Anyone trying to figure out a business model for digital content should keep an eye on the results of a forthcoming experiment by Conde Nast. The leading publishing house plans to reproduce its December edition of the glossy men’s magazine GQ, page-for-page, advert-for-advert, as an iPhone app, which will be sold through the App Store for three dollars, compared with five dollars for the print edition.

Crucially, the Audit Bureau for Circulations is reported to have said that Conde Nast will be able to count sales of the app towards the total circulation figure its sales team pitches to advertisers.

The app also has interactive features that won’t, of course, be present in the print edition. For example, users will, in some cases, be able to flip a photo of a product over to see who designed it and who sells it. Apparently, they will then be able to click on a button to actually purchase the product online.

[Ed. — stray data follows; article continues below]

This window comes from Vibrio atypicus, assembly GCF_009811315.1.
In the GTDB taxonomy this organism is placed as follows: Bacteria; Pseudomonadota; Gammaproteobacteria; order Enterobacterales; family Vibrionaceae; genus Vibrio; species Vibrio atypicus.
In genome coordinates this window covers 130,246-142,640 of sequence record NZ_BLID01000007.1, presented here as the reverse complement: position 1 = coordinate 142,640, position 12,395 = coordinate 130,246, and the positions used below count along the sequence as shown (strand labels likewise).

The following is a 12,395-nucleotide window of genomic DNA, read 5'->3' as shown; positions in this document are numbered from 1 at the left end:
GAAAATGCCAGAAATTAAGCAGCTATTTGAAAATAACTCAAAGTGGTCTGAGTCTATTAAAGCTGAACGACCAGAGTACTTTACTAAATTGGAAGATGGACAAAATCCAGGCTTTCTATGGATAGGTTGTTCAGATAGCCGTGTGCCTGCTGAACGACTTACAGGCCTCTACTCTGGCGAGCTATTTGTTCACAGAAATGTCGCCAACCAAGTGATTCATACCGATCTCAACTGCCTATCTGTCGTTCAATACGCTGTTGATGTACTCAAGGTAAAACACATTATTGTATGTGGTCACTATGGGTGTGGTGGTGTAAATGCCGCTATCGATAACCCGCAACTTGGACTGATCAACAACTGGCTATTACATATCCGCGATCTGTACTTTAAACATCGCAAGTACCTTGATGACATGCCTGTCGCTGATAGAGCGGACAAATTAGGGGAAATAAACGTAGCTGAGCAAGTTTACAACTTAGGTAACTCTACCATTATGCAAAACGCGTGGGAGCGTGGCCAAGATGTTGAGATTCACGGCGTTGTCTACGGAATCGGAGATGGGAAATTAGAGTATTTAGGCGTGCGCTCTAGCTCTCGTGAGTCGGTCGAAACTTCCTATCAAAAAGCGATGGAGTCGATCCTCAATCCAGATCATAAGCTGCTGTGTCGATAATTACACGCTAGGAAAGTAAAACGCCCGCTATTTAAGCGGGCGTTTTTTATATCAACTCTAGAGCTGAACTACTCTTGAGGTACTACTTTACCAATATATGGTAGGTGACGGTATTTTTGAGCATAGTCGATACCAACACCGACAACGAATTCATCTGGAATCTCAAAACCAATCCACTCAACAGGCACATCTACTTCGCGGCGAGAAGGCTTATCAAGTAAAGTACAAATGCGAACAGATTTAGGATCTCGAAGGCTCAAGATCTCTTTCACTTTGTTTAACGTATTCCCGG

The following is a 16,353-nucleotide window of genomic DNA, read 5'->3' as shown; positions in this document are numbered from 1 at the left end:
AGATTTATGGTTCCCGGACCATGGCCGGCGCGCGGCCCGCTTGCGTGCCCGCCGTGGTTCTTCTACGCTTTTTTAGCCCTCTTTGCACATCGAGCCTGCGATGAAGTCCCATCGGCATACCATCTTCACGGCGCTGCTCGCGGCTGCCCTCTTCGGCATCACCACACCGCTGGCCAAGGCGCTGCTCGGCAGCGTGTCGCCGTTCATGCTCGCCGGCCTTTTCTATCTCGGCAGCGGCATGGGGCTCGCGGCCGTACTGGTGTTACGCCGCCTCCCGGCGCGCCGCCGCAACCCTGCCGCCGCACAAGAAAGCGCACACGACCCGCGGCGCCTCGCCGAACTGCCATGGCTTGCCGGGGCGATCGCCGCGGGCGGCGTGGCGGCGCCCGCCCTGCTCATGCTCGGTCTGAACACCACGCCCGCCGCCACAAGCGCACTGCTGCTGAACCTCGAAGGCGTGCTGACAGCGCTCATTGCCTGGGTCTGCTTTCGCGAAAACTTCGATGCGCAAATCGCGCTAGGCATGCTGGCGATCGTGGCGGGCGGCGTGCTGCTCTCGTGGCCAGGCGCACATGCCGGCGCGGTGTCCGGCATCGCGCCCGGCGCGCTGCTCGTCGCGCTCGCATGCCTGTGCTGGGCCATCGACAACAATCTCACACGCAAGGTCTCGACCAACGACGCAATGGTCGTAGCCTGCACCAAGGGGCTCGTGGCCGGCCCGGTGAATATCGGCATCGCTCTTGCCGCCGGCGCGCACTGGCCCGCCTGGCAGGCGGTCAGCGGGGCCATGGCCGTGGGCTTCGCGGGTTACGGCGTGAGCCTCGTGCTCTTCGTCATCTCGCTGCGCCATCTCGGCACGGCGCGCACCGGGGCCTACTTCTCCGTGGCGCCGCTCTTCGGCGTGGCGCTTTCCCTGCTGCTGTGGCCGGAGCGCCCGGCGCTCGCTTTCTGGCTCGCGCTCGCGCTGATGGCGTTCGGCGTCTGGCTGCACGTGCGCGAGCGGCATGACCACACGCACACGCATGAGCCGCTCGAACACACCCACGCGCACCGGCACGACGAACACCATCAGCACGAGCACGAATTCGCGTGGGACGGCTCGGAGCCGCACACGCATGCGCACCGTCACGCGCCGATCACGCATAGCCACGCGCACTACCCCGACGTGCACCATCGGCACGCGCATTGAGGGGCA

This all sounds well and good for Conde Nast, but will its readers be prepared to sacrifice the enjoyment of flicking through eye-catching photographs and arty graphics printed on real paper to peer instead at mini-versions of the same images on the iPhone’s 3.5 inch display? Unlike newspapers, the best glossy magazines can sit on people’s coffee tables for weeks because they are so visually attractive. That has to be why luxury titles, such as Conde Nast Traveller, who trade on the quality of their photography, appear to be thriving at a time when other printed matter is struggling.

Still, magazine apps will probably drive some incremental sales for publishers, particularly as manufacturers roll out larger devices with mobile connectivity, such as the smartbooks touted by Qualcomm.

In any case, it doesn’t sound like Conde Nast is betting the farm on smartphone apps. Sarah Chubb, Conde Nast Digital’s president, told “We’re currently exploring four other ways of digitally distributing our content and this is one good example of our thinking.”

Let’s see what else they have up their sleeve.